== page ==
|Publication number||US4953367 A|
|Application number||US 07/380,145|
|Publication date||Sep 4, 1990|
|Filing date||Jul 14, 1989|
|Priority date||Jul 15, 1988|
|Also published as||DE3824034C1|
|Publication number||07380145, 380145, US 4953367 A, US 4953367A, US-A-4953367, US4953367 A, US4953367A|
|Inventors||Gustav Memminger, Heinz Fabschitz, Falk Kuhn|
|Original Assignee||Memminger Iro Gmbh|
|Export Citation||BiBTeX, EndNote, RefMan|
|Patent Citations (12), Referenced by (19), Classifications (13), Legal Events (7)|
|External Links: USPTO, USPTO Assignment, Espacenet|
The invention relates to a circuit to monitor and control yarn tension or quantity of yarn being supplied to utilization apparatus, for example a circular knitting machine.
When one of the knitting feeds in multi-feed circular knitting machines is using a yarn supply quantity of yarn tension that differs from that of the other feeds, an unattractive defect is the result, especially in plain or unpatterned goods, which precludes use of the goods. It is therefore known to monitor the yarn tension or yarn supply quantity, for example with manual gauges, at the individual knitting stations, and if deviations that would lead to defective goods are found, to make a thorough check. However, such a check may come relatively late after the defect has occurred, by which time a large quantity of defective goods would already then have been produced.
From German Pat. No. 36 27 731, a yarn supply means having electronic yarn tension regulation is known, which has a rotatably supported yarn wheel that supplies the yarn in a substantially slip-free manner. The drive of the yarn wheel, with which other yarn guide elements are also associated, is done with the aid of a stepping motor, which is controlled with an electronic control. The electronic control is substantially a voltage controlled oscillator (VCO), which generates the stepping pulses for the stepping motor. The VCO receives its input signal from yarn tension sensing means that are disposed after the yarn wheel in the course of yarn travel. With the aid of the yarn tension sensing means, a signal that is characteristic for the yarn tension is generated, with the aid of which the VCO is subsequently regulated in such a manner that the yarn tension remains substantially constant.
The known yarn supply means thus receives two electrical signals, one of which characterizes the yarn tension and the other of which, as a frequency signal at the output of the oscillator, characterizes the yarn supply quantity or in other words the yarn quantity per unit of time.
It is an object to provide a circuit system that is capable of automatically monitoring the yarn tension or yarn supply quantity, without having to be adapted to various set or desired values for the yarn tension or yarn supply quantity.
Briefly, measuring circuits are coupled between a yarn supply yarn utilization element, such as a knitting feed of a knitting machine, and providing, for each feed, an output signal representative of a yarn supply parameter, such as speed of traveling yarn and quantity used, per unit of time. In accordance with the invention, a reference signal is generated, formed of the yarn measured signals from a plurality, preferably all, of the measuring or sensing circuits of the yarn for the respective knitting feeds. Deviation signals are then generated, by comparing the supply of yarn to any one knitting feed with the reference--which is generated independent on the plurality, or all, of the measuring circuits. The individual deviation signals then control the yarn supply means with which they are associated so as to null, or reduce to zero, any difference between the actual yarn supply parameters as reflected by the sensing signals and the reference, within a given tolerance band.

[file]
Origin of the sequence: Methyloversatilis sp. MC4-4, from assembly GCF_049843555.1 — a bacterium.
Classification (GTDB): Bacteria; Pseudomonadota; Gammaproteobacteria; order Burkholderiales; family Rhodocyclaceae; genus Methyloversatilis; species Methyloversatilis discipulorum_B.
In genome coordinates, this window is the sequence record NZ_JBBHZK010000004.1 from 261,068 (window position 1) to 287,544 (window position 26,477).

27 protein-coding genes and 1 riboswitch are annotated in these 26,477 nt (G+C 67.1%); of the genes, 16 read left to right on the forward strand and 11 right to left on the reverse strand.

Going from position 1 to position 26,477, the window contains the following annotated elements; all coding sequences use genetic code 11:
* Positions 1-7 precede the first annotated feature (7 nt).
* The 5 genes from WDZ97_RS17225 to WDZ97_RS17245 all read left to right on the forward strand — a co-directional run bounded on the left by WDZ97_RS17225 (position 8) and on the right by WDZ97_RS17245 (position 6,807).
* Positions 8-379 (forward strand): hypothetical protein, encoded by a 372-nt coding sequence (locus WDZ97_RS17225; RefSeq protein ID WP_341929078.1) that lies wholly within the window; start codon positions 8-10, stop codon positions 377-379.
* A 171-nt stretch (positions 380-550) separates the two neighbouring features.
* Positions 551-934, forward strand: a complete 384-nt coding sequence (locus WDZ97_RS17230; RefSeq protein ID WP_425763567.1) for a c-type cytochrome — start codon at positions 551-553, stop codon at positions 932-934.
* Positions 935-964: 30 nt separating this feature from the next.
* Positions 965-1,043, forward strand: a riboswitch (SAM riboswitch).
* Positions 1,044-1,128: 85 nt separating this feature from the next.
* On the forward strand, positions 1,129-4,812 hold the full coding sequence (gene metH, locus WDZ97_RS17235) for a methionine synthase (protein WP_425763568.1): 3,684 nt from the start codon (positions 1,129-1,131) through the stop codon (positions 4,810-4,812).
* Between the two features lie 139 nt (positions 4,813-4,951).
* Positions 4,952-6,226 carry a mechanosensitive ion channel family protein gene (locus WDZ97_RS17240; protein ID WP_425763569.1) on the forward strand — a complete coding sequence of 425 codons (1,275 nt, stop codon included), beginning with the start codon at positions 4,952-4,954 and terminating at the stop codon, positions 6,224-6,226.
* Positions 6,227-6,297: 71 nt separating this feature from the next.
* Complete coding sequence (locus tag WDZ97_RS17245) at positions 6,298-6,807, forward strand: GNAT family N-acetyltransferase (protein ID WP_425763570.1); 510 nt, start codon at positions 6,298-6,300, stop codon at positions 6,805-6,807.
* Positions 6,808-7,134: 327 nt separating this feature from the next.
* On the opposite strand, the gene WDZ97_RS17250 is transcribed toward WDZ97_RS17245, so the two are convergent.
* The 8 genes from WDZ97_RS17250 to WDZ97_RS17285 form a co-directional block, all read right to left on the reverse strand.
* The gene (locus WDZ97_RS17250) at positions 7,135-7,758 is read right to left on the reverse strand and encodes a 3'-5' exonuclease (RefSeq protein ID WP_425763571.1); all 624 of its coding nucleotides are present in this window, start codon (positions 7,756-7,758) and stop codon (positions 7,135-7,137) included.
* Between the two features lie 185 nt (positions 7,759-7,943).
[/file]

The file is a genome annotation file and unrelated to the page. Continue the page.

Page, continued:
Since the novel circuit system includes means for generating a yarn quantity reference value that is dependent on all the measured signals furnished, an automatic adaptation preferably takes place, because the measured signal of each individual measuring circuit is compared at the same time with all the other measured signals, and only a deviation of a particular measured signal from this yarn quantity reference value that is beyond the tolerance band results, via a deviation or error signal circuit, to an error report. Thus the yarn quantity reference value is a kind of floating yarn quantity reference value, which is affected by all the measured signals.
A very simple provision in terms of circuitry is that the means for producing the yarn quantity reference value include the measuring circuits having defined inherent output resistance as well as series resistors connected in series with the outputs of the measuring circuit and a first connecting line, to which all the measuring circuits are connected with an output terminal via the series resistors. The other output terminal is connected to a second common connecting line, which may also be the ground for the circuit. In this circuit, a current is produced in the series resistor that is characteristic of the deviation of the particular measured signal from the floating yarn quantity reference value. The various relationships can be readily calculated and analyzed if the series resistors are identical to one another and if the inherent output resistances are also identical to one another.